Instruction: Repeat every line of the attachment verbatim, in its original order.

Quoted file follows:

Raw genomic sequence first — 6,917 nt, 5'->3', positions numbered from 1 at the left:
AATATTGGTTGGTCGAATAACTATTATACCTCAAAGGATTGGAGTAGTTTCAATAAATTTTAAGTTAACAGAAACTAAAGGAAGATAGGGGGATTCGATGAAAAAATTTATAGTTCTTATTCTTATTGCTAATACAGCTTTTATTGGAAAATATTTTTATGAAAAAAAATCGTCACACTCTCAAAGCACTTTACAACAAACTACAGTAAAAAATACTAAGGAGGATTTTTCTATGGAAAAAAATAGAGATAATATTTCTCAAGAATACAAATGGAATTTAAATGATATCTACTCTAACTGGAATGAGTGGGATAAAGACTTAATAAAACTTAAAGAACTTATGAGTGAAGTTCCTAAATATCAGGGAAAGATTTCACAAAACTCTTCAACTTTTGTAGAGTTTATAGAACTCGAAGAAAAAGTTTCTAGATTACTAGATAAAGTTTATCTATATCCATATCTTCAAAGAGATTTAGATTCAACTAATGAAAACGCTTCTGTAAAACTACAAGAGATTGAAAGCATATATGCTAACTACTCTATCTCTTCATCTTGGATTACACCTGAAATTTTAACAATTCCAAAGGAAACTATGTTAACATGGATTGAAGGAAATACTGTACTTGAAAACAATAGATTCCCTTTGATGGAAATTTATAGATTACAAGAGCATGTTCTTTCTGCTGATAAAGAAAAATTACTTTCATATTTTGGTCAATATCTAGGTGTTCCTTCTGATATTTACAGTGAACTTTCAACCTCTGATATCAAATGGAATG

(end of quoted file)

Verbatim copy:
Raw genomic sequence first — 6,917 nt, 5'->3', positions numbered from 1 at the left:
AATATTGGTTGGTCGAATAACTATTATACCTCAAAGGATTGGAGTAGTTTCAATAAATTTTAAGTTAACAGAAACTAAAGGAAGATAGGGGGATTCGATGAAAAAATTTATAGTTCTTATTCTTATTGCTAATACAGCTTTTATTGGAAAATATTTTTATGAAAAAAAATCGTCACACTCTCAAAGCACTTTACAACAAACTACAGTAAAAAATACTAAGGAGGATTTTTCTATGGAAAAAAATAGAGATAATATTTCTCAAGAATACAAATGGAATTTAAATGATATCTACTCTAACTGGAATGAGTGGGATAAAGACTTAATAAAACTTAAAGAACTTATGAGTGAAGTTCCTAAATATCAGGGAAAGATTTCACAAAACTCTTCAACTTTTGTAGAGTTTATAGAACTCGAAGAAAAAGTTTCTAGATTACTAGATAAAGTTTATCTATATCCATATCTTCAAAGAGATTTAGATTCAACTAATGAAAACGCTTCTGTAAAACTACAAGAGATTGAAAGCATATATGCTAACTACTCTATCTCTTCATCTTGGATTACACCTGAAATTTTAACAATTCCAAAGGAAACTATGTTAACATGGATTGAAGGAAATACTGTACTTGAAAACAATAGATTCCCTTTGATGGAAATTTATAGATTACAAGAGCATGTTCTTTCTGCTGATAAAGAAAAATTACTTTCATATTTTGGTCAATATCTAGGTGTTCCTTCTGATATTTACAGTGAACTTTCAACCTCTGATATCAAATGGAATG